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Mayhem - De Mysteriis Dom Sathanas
Review: To create metal more extreme than the previous generation of simple and savage black metal, Mayhem at first built crude and incoherent songs but developed an aesthetic of primitive, ugly, mechanical riffs shaped from basic and masticatory musical antitheses. Their relentless, chaotic, and masterfully rhythmic collection of riffs support a cast of simple songs which use the tradition verse-chorus dichotomy of simple heavy metal - black metal as a polarized backdrop upon which oppositional rhythm and symmetric complements of phrase can counterplay.
Where Mayhem shine is in tendency of these riffs which reveals a hardcore derivation to much of this: disconclusive, anti-symmetric riffing which follows ambient simplicity to author multiple combinations in the same overall rhythmic support. Their songs tear into musical wounds as elemental as the pieces of a scale and leave them more ambiguous than before, creating in this darkened haze of composition an opening for the nihilistic mechanism and romantic melody of the highest level of artistic opposition.
The studied reduction of songs from collection of these riffs to expressive structures with individual centering principles, however, is where Mayhem create their masterpiece and underline their fundamental concept of violent beauty and power in death. Where their contributions can be acknowledge it is to Dead for conceptual and lyrical guidance, and to Euronymous for slowly shaping rough and chromatic riffing into heavy metal with a neoclassical sense of melody less shown off than quietly pervading compositions of an otherwise blues-based nature, suggesting a partial break from the past of Venom/Hellhammer and an aspiration toward a new style within the aesthetic of rippling tremelo fluidity and melodic resonance.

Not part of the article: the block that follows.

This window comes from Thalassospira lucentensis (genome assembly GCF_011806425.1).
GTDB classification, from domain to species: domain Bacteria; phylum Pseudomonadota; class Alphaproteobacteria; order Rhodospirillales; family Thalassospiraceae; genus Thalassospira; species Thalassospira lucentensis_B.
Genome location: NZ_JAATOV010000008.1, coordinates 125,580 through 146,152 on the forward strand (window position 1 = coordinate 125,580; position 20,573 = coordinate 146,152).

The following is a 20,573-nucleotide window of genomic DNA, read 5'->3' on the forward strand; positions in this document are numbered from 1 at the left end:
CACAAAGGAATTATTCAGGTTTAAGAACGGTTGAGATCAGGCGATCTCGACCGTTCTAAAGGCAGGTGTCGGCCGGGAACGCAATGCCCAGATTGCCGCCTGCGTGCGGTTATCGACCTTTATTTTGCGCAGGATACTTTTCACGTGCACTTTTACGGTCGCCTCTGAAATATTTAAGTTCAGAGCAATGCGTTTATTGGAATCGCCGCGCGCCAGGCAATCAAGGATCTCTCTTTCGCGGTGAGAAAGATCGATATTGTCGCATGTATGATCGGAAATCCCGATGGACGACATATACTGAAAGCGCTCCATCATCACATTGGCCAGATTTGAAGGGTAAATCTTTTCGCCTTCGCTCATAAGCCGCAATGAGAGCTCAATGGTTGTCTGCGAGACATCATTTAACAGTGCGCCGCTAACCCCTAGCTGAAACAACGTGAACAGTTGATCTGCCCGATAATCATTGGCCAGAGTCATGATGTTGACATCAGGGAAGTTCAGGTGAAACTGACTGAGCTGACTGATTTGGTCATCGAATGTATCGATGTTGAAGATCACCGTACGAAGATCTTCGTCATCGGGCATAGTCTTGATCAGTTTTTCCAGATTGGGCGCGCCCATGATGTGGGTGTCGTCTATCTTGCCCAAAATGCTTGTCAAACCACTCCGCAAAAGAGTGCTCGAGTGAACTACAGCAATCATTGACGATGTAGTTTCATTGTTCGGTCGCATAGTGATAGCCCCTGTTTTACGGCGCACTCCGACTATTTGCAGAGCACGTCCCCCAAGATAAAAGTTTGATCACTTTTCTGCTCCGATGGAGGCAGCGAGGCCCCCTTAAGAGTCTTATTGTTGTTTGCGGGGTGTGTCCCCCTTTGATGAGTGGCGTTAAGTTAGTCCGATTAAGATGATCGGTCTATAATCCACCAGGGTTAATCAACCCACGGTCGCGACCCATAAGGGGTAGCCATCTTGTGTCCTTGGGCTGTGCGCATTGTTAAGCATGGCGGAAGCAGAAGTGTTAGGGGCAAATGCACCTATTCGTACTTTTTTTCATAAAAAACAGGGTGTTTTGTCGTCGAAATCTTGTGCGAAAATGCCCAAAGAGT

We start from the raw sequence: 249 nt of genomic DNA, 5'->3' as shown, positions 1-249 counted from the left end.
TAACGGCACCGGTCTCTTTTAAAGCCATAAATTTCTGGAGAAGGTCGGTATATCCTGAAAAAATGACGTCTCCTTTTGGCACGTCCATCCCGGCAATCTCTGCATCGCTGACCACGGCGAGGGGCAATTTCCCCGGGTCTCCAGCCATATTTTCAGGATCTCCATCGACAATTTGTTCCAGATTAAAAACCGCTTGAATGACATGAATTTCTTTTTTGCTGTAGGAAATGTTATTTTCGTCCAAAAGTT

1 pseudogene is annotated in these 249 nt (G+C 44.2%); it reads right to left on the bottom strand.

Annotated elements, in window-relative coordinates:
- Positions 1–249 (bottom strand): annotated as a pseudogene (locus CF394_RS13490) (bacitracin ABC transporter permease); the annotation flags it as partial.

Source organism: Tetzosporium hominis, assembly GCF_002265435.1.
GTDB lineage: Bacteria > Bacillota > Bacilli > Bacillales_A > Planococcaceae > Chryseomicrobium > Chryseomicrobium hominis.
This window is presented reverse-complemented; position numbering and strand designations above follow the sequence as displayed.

Although melodramatic and overextended by the hilariously violent and strikingly operatic vocals of Tormentor throatman Attilla, these songs are as savage as with the inhuman torrential scream of Dead, previous vocalist and celebrated suicide, and in this more controlled recording highlight the percussion of Hellhammer, simple rock-grindcore fusion blasting with the fastidious surgical precision of a serial murderer. Periodically Euronymous inserts by-now classic pentatonic and atonal lead guitar, wandering through tempos and tones like a lost spirit obssessed with the night; consistently the attraction of this band however is his deadset wrist rhythm guitar, which varies from fast rippling blast-riffs to grating, intimidating, recursive doom minimalism.
Lyrics from previous vocalist Dead accompany the morbid processional of seemingly random but strikingly integrated power chord riffs, emphasizing the beauty and distinction of the abstract state of the unliving mind. Emphasis on concept in deathlike appearance, relentless violent energy and the staging of poetic idea to each song in dynamic construction and presentation of nearly ambient "scenes" formed of repeated parts of each song. Without advancing beyond the first generation of black metal except in gestures of future musicality, Mayhem innovated a style which inspired many others and their primary contributions of rhythm guitar remain unmatched today for severity and concussive resolution.